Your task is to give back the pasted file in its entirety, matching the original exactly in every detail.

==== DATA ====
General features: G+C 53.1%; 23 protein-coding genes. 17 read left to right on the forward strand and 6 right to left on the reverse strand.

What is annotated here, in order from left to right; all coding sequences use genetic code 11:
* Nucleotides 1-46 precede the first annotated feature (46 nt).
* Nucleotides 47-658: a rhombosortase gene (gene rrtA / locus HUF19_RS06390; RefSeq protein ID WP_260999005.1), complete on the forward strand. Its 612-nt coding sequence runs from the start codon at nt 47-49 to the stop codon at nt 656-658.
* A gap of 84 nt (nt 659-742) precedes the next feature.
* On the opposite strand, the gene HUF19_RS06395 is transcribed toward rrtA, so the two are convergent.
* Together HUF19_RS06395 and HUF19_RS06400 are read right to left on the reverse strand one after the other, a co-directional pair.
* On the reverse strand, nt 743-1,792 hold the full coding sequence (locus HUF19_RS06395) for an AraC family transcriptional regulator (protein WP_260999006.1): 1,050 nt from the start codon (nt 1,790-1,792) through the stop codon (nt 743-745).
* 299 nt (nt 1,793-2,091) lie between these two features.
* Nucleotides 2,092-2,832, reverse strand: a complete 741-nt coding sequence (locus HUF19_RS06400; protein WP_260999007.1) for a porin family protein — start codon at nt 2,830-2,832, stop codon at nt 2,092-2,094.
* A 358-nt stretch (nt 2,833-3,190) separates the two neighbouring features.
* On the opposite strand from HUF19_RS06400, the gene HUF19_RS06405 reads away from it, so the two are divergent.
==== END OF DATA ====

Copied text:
General features: G+C 53.1%; 23 protein-coding genes. 17 read left to right on the forward strand and 6 right to left on the reverse strand.

What is annotated here, in order from left to right; all coding sequences use genetic code 11:
* Nucleotides 1-46 precede the first annotated feature (46 nt).
* Nucleotides 47-658: a rhombosortase gene (gene rrtA / locus HUF19_RS06390; RefSeq protein ID WP_260999005.1), complete on the forward strand. Its 612-nt coding sequence runs from the start codon at nt 47-49 to the stop codon at nt 656-658.
* A gap of 84 nt (nt 659-742) precedes the next feature.
* On the opposite strand, the gene HUF19_RS06395 is transcribed toward rrtA, so the two are convergent.
* Together HUF19_RS06395 and HUF19_RS06400 are read right to left on the reverse strand one after the other, a co-directional pair.
* On the reverse strand, nt 743-1,792 hold the full coding sequence (locus HUF19_RS06395) for an AraC family transcriptional regulator (protein WP_260999006.1): 1,050 nt from the start codon (nt 1,790-1,792) through the stop codon (nt 743-745).
* 299 nt (nt 1,793-2,091) lie between these two features.
* Nucleotides 2,092-2,832, reverse strand: a complete 741-nt coding sequence (locus HUF19_RS06400; protein WP_260999007.1) for a porin family protein — start codon at nt 2,830-2,832, stop codon at nt 2,092-2,094.
* A 358-nt stretch (nt 2,833-3,190) separates the two neighbouring features.
* On the opposite strand from HUF19_RS06400, the gene HUF19_RS06405 reads away from it, so the two are divergent.